ANOTHER wind farm is due to be constructed this year – this time in the easternKaroo.
Irish-based renewable energy company Mainstream Renewable Power, who are involved in the nearcomplete Jeffreys Bay Wind Farm, this week announced it would start another project this year.
It would be at the Noupoort Wind Farm, near the Eastern CapeNorthern Cape border, close to Middelburg.
Construction is due to start in the third quarter and the installation will have a generating capacity of 80MW. A total of 35 turbines will be erected. The proposed Karoo wind farm forms part of a R9-billion investment into South Africa by Mainstream to construct three wind farms, with a total electricity generating capacity of 360MW, enough to power 300000 homes.
The other two wind farms are Khobab Wind Farm and Loeriesfontein 2 Wind Farm in the Northern Cape, each with 60 turbines.
Mainstream said it would be involved in a total of eight green energy projects in SA, Scotland, Chile and Canada, which once operational would generate electricity to power more than half a million homes. The combined value of all eight projects is about R47-billion, Mainstream chief executive Eddie O’Connor says.
“Our combined projects put almost 300MW into construction last year and we have an even larger portfolio of late-stage projects ready to go into construction next year,” O’Connor said.
Mainstream was involved in three South African projects in the first round of the Renewable Energy Independent Power Producer Procurement (REIPPP) programme.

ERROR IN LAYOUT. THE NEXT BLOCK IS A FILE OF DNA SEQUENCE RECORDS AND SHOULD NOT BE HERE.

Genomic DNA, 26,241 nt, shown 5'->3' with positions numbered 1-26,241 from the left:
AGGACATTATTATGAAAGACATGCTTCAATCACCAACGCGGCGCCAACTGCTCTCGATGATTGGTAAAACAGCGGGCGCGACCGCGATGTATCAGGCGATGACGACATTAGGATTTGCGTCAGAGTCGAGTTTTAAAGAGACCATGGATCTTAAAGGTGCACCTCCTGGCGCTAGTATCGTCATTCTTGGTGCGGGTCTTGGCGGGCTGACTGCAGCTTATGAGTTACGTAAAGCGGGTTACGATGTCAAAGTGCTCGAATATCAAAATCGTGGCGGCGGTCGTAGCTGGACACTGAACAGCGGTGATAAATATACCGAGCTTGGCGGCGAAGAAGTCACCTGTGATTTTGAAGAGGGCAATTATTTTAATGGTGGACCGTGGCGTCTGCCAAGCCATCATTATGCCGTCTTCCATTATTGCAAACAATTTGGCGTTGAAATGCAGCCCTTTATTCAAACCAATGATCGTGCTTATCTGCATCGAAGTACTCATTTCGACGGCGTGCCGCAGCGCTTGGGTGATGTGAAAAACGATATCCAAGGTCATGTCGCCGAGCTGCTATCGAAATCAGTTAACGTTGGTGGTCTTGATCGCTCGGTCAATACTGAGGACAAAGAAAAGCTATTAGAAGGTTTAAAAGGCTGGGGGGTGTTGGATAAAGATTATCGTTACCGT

At Jeffreys Bay, several completed turbines have already started supplying electricity to the local grid, while two solar projects at De Aar and Droogfontein in the Northern Cape are nearing completion.
“All of these projects have the finance in place, planning permissions received and grid connections are being finalised.
“We took an early position in South Africa and Chile almost five years ago, long before many of our competitors did. Identifying market opportunities and our willingness to take an early lead are among our key strengths, and those decisions are now starting to pay dividends,” O’Connor said.
Ten of the 60 Jeffreys Bay turbines started supplying power to the grid last month, while the MetroWind Van Stadens Wind Farm, was the first Eastern Cape wind farm to be fully commissioned.
The Cookhouse farm, which at 66 turbines is the biggest in the province, is set to come online at the end of May while it is planned that the Kouga Wind Farm plans operational in the final quarter of this year.
Last November, it was announced that two more wind farms would be constructed after preferred bidders had been chosen.
One will be constructed by Red Cap Investments at Gibson Bay in the Kouga Municipality and the other by African Clean Energy Developments at Cookhouse in the Blue Crane Municipality.
Economic Development, Environmental Affairs and Tourism MEC Mcebisi Jonas described the announcement as “further evidence that the Eastern Cape is fast becoming an African leader in renewable energy wind farms”.